2020/NO.32 - The new Government Guidelines issued 23rd June are a massive step towards restarting the hospitality industry. We hope that a return to profitability will follow on the understanding that life will not go back to pre COVID-19 days. One positive assist from Government is the relaxation of the use of external drinking restrictions specifically in urban locations when sometimes the only outside space is the pavement. Previously that pavement space had been used by cigarette smokers. That use was ‘transient’ and did not require regulatory control or an official Licence. Just imagine how restricting it will be to walk into a pub and have no standing at the bar, and drinks being served to customers seated at well-spaced tables. One minor problem is that when you enter you will have no idea if there is space for you to safely enjoy your experience. That is why the addition of using and maximising pavement drinking space is essential.
BUT the chances are that the pavement area is not contained within the curtilage or boundary of the Deed plan of what you own or lease. More than likely it will be owned by the Local Authority. In normal times pre COVID the Local Authority would have, on request, granted a Licence of Pavement Occupation and charged an annual fee. There would be an agreed strict limit on the number of tables and chairs and in some cases (Islington and Camden for example) even insisting on tape to be affixed to the pavement to show the limit of use. This was also being done to ensure that pedestrians could still safely use the remaining pavement space and not have to step into the road and fight with the traffic. What was sometimes called a “pram width” pedestrian space .All quite logical. Even safer if the whole street has been closed off as now being proposed for some of the central London streets.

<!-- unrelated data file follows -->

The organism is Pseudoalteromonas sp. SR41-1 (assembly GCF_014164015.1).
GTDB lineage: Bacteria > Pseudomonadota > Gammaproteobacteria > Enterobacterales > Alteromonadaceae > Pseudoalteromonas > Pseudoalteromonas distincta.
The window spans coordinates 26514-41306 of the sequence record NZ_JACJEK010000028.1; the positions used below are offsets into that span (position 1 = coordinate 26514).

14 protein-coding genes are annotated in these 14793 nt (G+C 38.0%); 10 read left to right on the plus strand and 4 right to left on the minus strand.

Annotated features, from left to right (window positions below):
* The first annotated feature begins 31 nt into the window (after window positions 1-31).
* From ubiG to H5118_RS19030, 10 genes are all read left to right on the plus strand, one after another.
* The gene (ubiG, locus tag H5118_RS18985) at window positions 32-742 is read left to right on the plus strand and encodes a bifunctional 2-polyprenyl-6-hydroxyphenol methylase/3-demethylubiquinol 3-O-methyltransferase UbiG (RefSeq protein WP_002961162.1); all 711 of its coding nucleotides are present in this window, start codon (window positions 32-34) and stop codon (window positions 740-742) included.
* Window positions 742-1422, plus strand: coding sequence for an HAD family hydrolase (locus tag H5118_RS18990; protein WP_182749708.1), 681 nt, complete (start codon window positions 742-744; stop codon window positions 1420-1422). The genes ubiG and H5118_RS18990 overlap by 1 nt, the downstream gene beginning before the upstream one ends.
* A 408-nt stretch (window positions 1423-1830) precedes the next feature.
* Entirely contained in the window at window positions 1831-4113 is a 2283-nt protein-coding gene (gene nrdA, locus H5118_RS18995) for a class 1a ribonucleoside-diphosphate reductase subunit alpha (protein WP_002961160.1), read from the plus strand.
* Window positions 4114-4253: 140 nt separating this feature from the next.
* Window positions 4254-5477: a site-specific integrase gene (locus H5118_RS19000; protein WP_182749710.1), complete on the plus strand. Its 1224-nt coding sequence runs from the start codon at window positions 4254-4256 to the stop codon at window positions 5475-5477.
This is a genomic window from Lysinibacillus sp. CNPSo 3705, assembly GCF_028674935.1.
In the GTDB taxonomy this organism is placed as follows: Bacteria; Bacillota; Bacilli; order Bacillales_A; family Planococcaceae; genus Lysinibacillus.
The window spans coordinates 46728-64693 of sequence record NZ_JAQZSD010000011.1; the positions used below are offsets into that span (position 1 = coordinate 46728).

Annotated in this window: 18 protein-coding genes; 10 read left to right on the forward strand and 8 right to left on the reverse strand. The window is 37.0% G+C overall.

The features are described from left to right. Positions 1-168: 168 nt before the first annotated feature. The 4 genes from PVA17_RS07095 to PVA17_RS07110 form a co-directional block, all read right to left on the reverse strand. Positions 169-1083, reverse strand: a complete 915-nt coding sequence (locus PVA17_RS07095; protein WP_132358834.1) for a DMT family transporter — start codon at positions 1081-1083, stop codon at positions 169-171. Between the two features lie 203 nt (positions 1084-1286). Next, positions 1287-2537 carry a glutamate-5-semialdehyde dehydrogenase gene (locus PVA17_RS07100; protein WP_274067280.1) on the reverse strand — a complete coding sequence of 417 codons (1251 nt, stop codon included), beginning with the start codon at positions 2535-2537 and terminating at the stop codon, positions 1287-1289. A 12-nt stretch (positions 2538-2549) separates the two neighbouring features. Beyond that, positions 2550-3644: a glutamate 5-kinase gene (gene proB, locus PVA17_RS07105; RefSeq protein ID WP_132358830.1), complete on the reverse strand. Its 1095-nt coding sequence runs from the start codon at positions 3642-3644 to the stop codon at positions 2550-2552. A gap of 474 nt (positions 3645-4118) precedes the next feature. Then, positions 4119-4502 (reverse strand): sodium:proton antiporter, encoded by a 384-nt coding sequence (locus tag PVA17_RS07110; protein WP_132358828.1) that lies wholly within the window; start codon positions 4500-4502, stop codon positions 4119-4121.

We would suggest that it is better to “go legal” and contact your Local Authority to sort out the Licence of Occupation of pavement space. The sooner the better in the light of full reopening on Saturday 4th July. Yes, there will probably be a small licence fee but that is unavoidable. This also links in with your third-party liability insurance. If you have pavement use consent, then there will be an authorised ‘safe’ drinking area. If an accident does occur outside that delineated space, then it may not necessarily be your liability. You will have been seen to have done all that you can to ensure safety. The outside drinking space extension will be vital to add to profitability. Better to have the Local Authority on your side with the necessary approvals than have some Council jobsworth come along, probably right in the middle of a busy lunchtime service and ban the use of the pavement until the paperwork is in place.